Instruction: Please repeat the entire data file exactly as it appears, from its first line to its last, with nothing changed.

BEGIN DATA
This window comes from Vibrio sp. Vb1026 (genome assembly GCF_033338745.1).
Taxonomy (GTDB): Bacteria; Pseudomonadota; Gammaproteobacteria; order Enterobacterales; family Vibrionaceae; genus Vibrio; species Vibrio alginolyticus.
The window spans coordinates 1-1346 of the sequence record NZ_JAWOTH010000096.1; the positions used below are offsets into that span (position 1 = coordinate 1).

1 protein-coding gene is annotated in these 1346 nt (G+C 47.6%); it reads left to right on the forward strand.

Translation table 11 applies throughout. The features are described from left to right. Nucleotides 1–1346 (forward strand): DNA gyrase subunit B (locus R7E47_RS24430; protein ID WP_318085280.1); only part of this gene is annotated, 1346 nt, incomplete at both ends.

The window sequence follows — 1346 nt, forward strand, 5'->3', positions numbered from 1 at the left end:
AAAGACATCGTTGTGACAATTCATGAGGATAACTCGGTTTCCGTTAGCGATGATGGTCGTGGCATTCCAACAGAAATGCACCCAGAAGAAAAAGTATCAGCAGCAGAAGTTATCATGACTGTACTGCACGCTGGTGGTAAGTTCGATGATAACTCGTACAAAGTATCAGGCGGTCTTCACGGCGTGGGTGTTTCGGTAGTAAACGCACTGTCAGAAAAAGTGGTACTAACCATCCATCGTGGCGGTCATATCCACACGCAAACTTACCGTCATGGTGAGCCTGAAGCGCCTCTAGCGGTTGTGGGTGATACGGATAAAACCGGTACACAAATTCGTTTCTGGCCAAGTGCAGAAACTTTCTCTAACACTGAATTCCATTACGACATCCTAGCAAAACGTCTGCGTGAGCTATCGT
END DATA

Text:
This window comes from Vibrio sp. Vb1026 (genome assembly GCF_033338745.1).
Taxonomy (GTDB): Bacteria; Pseudomonadota; Gammaproteobacteria; order Enterobacterales; family Vibrionaceae; genus Vibrio; species Vibrio alginolyticus.
The window spans coordinates 1-1346 of the sequence record NZ_JAWOTH010000096.1; the positions used below are offsets into that span (position 1 = coordinate 1).

1 protein-coding gene is annotated in these 1346 nt (G+C 47.6%); it reads left to right on the forward strand.

Translation table 11 applies throughout. The features are described from left to right. Nucleotides 1–1346 (forward strand): DNA gyrase subunit B (locus R7E47_RS24430; protein ID WP_318085280.1); only part of this gene is annotated, 1346 nt, incomplete at both ends.

The window sequence follows — 1346 nt, forward strand, 5'->3', positions numbered from 1 at the left end:
AAAGACATCGTTGTGACAATTCATGAGGATAACTCGGTTTCCGTTAGCGATGATGGTCGTGGCATTCCAACAGAAATGCACCCAGAAGAAAAAGTATCAGCAGCAGAAGTTATCATGACTGTACTGCACGCTGGTGGTAAGTTCGATGATAACTCGTACAAAGTATCAGGCGGTCTTCACGGCGTGGGTGTTTCGGTAGTAAACGCACTGTCAGAAAAAGTGGTACTAACCATCCATCGTGGCGGTCATATCCACACGCAAACTTACCGTCATGGTGAGCCTGAAGCGCCTCTAGCGGTTGTGGGTGATACGGATAAAACCGGTACACAAATTCGTTTCTGGCCAAGTGCAGAAACTTTCTCTAACACTGAATTCCATTACGACATCCTAGCAAAACGTCTGCGTGAGCTATCGT